Perhaps one of the greatest things about the summer is that it coincides with the time when we’re cooking and eating food that goes great outside; with rosés. Pink wine has made a tremendous comeback and is making inroads in new parts of the world where it was never produced before. Over the last five years or so serious wine drinkers have moved on from those sickly sweet White Zinfandels to dry rosé wines that are made in the style that has never gone out of style in places like Provence in the south of France.
These days dry rosés are coming from everywhere in the wine producing world and a lot of them are very good often times sourced from vineyards where higher end red wines are also made. Rosé is made in a couple different ways, but the key to the color is in the maceration process and how much time the fresh pressed juice spends in contact with the broken grape skins which lend the wine its color. In rosé production maceration is short (particularly in comparison with red wine production). The main methods of production for rosé is to cut the maceration time short to produce the pink color the winemaker is going for, or to use the saignée which is French for bleed. In this method of production a percentage of the fresh pressed wine is “bled off” to allow the red wine to concentrate and this by-product often becomes rosé.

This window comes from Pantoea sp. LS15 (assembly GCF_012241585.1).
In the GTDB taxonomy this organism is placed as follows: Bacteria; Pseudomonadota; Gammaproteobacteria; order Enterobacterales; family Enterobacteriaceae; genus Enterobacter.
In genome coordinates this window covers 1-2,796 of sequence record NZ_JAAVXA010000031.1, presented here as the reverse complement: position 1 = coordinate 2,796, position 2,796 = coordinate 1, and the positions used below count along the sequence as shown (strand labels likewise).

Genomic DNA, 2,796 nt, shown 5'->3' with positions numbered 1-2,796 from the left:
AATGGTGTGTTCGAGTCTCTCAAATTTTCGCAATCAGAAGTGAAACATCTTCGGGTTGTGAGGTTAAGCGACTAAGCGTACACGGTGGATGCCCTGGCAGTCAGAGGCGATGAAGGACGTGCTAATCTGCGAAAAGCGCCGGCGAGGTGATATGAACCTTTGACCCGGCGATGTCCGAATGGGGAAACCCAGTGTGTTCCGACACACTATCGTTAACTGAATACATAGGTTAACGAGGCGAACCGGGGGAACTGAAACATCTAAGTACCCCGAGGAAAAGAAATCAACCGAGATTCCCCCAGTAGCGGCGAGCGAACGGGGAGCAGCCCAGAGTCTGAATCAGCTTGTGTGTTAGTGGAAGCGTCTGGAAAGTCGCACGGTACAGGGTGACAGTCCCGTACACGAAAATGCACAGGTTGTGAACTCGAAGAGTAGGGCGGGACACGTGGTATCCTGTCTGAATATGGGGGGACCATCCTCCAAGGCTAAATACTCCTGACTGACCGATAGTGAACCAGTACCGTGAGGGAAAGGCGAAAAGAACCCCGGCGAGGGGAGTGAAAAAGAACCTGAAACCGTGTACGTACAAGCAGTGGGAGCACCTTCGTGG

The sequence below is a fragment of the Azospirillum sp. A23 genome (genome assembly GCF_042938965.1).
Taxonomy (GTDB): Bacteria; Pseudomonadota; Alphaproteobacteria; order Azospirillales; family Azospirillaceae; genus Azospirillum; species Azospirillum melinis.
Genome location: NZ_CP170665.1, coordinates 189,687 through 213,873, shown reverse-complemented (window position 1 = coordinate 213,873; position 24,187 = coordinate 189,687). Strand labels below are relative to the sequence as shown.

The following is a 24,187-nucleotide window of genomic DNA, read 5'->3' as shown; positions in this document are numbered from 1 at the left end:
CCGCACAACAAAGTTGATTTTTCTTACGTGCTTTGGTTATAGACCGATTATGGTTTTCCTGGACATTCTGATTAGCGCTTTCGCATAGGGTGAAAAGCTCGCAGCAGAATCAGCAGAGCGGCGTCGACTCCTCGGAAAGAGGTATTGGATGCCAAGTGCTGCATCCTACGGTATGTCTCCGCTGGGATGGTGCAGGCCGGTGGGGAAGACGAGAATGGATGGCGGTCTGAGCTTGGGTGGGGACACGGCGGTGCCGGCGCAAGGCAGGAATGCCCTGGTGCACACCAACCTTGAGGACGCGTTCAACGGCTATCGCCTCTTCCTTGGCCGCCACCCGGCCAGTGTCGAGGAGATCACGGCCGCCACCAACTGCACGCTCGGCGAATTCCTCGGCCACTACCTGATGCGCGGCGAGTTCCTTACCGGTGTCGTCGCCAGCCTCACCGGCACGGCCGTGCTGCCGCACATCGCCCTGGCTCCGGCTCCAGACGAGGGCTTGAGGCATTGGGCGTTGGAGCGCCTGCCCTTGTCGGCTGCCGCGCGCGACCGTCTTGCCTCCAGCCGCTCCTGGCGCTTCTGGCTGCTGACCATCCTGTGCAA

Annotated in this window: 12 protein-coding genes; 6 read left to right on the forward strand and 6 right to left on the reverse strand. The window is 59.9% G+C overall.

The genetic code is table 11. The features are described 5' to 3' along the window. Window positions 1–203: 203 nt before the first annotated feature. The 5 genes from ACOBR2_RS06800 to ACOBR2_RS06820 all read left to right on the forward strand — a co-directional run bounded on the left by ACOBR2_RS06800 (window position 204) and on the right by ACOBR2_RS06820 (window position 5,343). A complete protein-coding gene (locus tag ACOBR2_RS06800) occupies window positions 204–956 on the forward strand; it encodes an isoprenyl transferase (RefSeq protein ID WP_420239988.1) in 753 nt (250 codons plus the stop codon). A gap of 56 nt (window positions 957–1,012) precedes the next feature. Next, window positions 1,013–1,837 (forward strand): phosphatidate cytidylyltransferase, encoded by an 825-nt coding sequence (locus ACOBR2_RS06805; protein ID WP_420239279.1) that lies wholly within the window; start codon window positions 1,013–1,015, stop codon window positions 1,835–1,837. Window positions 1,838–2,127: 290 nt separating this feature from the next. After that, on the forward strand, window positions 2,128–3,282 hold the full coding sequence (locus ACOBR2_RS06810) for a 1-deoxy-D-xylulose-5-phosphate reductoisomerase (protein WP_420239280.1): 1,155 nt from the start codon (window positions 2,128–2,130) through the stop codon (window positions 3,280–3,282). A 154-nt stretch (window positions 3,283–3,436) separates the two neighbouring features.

Production methods aside, now is a great time to stock up on rosé from all around the world, and we’ve got seven rosés for you to fall in love with.
A blend of Grenache, Syrah and Cinsault from the Northern Rhône valley. The wine is bright and boisterous. Pale pink with red berry fruit aromatics, and glimpses of wet stone. The palate is fresh and zesty. Grapefruit, red raspberry and early season nectarine flavors delivered with a zip that hints at fresh mint.
While Sicily is a very hot climate, the influence of the Mediterranean Sea that surrounds this island has allowed it to continue to produce wines with brilliant acidity. The 2016 growing season was cooler with This wine produced from 100% Nero d’Avola is super fresh, light bodied and a brilliant example of what Italian rosé, which is still developing in popularity, can do. Aromas of early season cherry, honeysuckle, and rhubarb. The palate is light and lively with hints of structure and ample acidity. Flavors of juicy raspberry, cut strawberry and a hint of citrus.